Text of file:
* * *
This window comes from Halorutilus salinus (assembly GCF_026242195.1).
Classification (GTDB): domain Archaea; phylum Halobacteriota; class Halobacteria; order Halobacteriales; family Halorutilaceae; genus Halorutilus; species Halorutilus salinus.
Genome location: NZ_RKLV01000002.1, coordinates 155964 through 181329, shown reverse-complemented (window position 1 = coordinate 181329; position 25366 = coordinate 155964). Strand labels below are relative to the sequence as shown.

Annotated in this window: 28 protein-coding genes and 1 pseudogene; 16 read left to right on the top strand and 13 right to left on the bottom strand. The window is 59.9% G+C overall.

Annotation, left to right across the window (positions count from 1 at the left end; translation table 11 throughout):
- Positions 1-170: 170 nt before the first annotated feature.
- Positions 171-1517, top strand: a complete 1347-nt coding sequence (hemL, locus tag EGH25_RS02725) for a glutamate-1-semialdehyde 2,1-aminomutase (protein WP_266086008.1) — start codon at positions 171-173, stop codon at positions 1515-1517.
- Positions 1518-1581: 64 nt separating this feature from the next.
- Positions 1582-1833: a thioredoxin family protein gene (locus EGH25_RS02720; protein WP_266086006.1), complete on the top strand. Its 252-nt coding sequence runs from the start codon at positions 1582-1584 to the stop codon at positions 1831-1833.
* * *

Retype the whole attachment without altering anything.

This window comes from Halorutilus salinus (assembly GCF_026242195.1).
Classification (GTDB): domain Archaea; phylum Halobacteriota; class Halobacteria; order Halobacteriales; family Halorutilaceae; genus Halorutilus; species Halorutilus salinus.
Genome location: NZ_RKLV01000002.1, coordinates 155964 through 181329, shown reverse-complemented (window position 1 = coordinate 181329; position 25366 = coordinate 155964). Strand labels below are relative to the sequence as shown.

Annotated in this window: 28 protein-coding genes and 1 pseudogene; 16 read left to right on the top strand and 13 right to left on the bottom strand. The window is 59.9% G+C overall.

Annotation, left to right across the window (positions count from 1 at the left end; translation table 11 throughout):
- Positions 1-170: 170 nt before the first annotated feature.
- Positions 171-1517, top strand: a complete 1347-nt coding sequence (hemL, locus tag EGH25_RS02725) for a glutamate-1-semialdehyde 2,1-aminomutase (protein WP_266086008.1) — start codon at positions 171-173, stop codon at positions 1515-1517.
- Positions 1518-1581: 64 nt separating this feature from the next.
- Positions 1582-1833: a thioredoxin family protein gene (locus EGH25_RS02720; protein WP_266086006.1), complete on the top strand. Its 252-nt coding sequence runs from the start codon at positions 1582-1584 to the stop codon at positions 1831-1833.